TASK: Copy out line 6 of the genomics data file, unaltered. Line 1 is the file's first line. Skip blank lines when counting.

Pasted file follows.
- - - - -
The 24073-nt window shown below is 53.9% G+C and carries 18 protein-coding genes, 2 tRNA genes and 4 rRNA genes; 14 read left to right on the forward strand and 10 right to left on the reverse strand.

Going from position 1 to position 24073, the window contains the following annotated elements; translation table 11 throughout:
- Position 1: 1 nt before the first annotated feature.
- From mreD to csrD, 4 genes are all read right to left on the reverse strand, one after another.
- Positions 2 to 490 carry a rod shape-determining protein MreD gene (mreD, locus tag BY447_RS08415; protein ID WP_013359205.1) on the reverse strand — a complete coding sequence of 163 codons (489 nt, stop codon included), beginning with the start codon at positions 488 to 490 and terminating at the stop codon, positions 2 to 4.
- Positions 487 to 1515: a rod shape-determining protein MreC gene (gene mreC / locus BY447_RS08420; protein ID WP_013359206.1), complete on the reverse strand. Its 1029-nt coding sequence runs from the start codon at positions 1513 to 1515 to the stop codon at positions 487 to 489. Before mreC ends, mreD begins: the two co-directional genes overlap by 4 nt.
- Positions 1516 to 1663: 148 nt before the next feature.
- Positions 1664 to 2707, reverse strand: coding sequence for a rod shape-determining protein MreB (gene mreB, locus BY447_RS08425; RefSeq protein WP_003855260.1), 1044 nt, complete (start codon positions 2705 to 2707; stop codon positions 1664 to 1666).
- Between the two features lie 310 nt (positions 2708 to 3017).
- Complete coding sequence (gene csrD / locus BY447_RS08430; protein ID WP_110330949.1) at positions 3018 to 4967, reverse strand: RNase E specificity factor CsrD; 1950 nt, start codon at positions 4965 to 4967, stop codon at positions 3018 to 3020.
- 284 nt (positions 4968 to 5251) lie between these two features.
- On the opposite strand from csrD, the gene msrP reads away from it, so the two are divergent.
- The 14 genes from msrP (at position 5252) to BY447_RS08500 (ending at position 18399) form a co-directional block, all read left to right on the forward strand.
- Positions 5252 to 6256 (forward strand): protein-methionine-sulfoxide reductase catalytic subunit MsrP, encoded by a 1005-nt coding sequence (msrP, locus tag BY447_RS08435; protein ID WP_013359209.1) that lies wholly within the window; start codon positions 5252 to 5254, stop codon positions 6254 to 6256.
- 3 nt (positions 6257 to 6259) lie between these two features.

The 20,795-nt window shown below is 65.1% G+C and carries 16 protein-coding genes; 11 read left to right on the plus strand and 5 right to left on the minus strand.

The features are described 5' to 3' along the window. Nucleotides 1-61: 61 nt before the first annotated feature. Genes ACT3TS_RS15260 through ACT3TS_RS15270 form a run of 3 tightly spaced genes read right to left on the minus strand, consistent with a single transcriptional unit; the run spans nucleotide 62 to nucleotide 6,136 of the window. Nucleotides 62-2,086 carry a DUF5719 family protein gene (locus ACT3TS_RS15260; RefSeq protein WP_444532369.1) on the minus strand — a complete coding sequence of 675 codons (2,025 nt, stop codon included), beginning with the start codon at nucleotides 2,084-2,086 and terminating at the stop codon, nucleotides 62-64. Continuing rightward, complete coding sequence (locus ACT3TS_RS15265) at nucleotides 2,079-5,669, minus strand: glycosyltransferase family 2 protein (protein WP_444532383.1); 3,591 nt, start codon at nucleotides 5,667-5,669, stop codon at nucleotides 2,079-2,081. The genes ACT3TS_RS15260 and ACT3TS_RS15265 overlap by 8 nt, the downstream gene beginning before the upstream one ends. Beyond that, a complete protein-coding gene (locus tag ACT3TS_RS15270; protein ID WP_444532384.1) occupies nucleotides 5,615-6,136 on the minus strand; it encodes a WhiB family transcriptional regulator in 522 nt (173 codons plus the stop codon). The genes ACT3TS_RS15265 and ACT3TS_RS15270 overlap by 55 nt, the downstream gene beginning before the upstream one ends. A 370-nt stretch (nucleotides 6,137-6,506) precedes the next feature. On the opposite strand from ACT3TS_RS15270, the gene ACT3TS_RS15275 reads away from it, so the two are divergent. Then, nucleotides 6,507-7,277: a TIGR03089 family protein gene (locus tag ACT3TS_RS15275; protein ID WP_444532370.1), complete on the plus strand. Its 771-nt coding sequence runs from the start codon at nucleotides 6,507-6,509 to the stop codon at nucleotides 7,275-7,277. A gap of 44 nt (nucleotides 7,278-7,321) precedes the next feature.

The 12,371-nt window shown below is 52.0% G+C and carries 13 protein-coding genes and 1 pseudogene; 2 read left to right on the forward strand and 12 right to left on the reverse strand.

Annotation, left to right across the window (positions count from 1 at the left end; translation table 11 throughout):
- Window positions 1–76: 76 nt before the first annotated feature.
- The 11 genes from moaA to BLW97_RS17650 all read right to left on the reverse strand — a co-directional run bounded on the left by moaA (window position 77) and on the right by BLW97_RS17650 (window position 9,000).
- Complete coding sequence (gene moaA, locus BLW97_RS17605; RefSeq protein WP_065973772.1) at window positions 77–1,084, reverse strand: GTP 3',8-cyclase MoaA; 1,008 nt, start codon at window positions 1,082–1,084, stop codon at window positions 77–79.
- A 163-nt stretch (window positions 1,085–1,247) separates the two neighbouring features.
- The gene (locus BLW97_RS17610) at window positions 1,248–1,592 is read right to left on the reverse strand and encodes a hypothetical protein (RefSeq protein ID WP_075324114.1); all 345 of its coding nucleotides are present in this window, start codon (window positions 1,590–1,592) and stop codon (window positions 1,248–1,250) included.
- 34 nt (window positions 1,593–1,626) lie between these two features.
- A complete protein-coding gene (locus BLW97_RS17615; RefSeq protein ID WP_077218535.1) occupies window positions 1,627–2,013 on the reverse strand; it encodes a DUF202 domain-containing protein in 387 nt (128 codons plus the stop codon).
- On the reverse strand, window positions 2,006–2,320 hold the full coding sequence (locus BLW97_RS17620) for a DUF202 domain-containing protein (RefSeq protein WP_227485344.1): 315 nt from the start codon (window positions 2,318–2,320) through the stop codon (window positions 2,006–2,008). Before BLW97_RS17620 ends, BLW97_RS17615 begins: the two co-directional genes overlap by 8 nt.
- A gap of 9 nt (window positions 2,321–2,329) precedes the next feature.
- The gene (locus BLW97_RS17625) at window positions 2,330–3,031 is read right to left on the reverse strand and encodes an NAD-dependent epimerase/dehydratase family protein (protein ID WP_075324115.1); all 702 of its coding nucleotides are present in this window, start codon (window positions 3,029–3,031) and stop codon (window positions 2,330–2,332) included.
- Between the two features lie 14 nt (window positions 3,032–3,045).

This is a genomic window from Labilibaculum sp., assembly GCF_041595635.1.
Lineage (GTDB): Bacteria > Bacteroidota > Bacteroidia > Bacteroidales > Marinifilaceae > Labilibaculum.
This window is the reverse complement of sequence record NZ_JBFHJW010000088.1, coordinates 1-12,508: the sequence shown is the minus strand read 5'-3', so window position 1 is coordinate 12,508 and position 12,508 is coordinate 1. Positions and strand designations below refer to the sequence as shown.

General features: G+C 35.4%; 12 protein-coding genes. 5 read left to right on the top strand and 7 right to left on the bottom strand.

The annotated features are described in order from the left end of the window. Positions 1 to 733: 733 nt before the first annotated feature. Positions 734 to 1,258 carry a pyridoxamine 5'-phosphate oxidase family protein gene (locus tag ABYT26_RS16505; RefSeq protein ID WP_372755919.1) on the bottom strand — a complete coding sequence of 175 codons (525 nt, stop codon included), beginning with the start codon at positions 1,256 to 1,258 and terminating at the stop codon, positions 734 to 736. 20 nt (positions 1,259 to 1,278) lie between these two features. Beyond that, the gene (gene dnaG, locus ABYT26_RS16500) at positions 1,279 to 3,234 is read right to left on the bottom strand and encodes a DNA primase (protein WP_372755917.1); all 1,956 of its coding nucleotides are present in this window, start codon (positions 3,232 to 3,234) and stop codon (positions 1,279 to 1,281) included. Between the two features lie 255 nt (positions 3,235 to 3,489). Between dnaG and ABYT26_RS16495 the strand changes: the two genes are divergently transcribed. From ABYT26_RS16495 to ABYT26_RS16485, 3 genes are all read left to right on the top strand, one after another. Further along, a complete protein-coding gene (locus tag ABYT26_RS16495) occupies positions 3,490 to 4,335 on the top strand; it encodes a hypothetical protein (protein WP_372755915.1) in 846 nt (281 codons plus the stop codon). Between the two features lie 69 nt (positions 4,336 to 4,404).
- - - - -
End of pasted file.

- Positions 487 to 1515: a rod shape-determining protein MreC gene (gene mreC / locus BY447_RS08420; protein ID WP_013359206.1), complete on the reverse strand. Its 1029-nt coding sequence runs from the start codon at positions 1513 to 1515 to the stop codon at positions 487 to 489. Before mreC ends, mreD begins: the two co-directional genes overlap by 4 nt.